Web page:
Our children’s classes are for ages 6 and up. Kids 12 and older may start aikido in the adult class, depending on their maturity level. Emphasis is on good discipline and healthy attitude while enjoying a fun and rigorous practice. Drop by any of our children’s classes to watch or participate.
Aikido for adults
Our adult classes focus on proper technique and mental focus as well as overall fitness and flexibility. Calgary Aikikai welcomes persons of any age, gender or ability. New students may come and watch any class, and may also participate in up to four classes free of charge to see how they like it.
Since 1980, Calgary Aikikai has trained hundreds of students in this martial art that is both a practical self-defence and form of creative movement. We believe that the best way to learn is through enjoyable and spirited practice, with an emphasis on traditional techniques.
This April we are excited to be welcoming for the very first time seventh dan Michael Friedl Shihan of Aikido of Ashland in Oregon. Sensei will be teaching with us from April 7th to 9th, 2017. All are welcome to come train and learn with this master instructor who has been practicing aikido for over 45 years.
This December we are excited to welcome back Ryuji Shirakawa Sensei of Sendai, Japan for another exciting aikido seminar. This three day event is scheduled for Friday, December 2nd to Sunday, December 4th. Please join us on the mat for an energetic practice and great training the first week of December.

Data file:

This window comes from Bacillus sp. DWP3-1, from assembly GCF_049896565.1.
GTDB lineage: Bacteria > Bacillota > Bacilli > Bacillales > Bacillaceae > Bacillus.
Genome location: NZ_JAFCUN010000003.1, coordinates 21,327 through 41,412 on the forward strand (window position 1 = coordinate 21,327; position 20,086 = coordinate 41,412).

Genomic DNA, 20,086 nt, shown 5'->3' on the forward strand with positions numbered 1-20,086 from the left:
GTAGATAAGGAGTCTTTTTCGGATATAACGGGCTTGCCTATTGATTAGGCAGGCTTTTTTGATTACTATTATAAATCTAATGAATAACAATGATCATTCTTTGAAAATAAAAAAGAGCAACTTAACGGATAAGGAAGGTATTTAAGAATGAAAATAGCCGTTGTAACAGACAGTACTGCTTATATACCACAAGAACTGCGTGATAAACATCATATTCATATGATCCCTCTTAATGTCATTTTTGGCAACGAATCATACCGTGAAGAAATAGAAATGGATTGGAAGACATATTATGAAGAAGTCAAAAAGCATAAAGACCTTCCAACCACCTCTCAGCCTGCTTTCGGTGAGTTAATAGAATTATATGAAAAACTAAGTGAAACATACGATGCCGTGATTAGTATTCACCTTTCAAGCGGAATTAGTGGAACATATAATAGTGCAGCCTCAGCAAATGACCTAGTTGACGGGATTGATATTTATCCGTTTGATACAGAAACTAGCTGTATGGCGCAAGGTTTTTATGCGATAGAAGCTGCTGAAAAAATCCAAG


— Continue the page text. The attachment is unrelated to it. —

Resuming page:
Please Note! Due to scheduling conflict Sunday’s training session will be held at Masa Kokoro Dojo. Located at 4630 16 Avenue Northwest. Our apologies for the confusion
In my time at various dojos as a member, or as a visitor, it has come up numerous times as to what a black belt is, what does it represent and what it does not. In many cases it is viewed as a landmark of excellence and others as a starting point in ones understanding of the art and one’s individual progress on a path.
In dojos I have practiced in the range of “technical expertise” has varied dramatically which used to puzzle me. In North America “the belt” has over time morphed into somewhat of a status symbol and goal for many practitioners but real value depends much on the individual and the rigour and or philosophy of the dojo/association.
“A black belt has only the meaning which you place upon it. It is, after all, only a belt, much better suited at holding a dogi together than holding together sociological constructs.”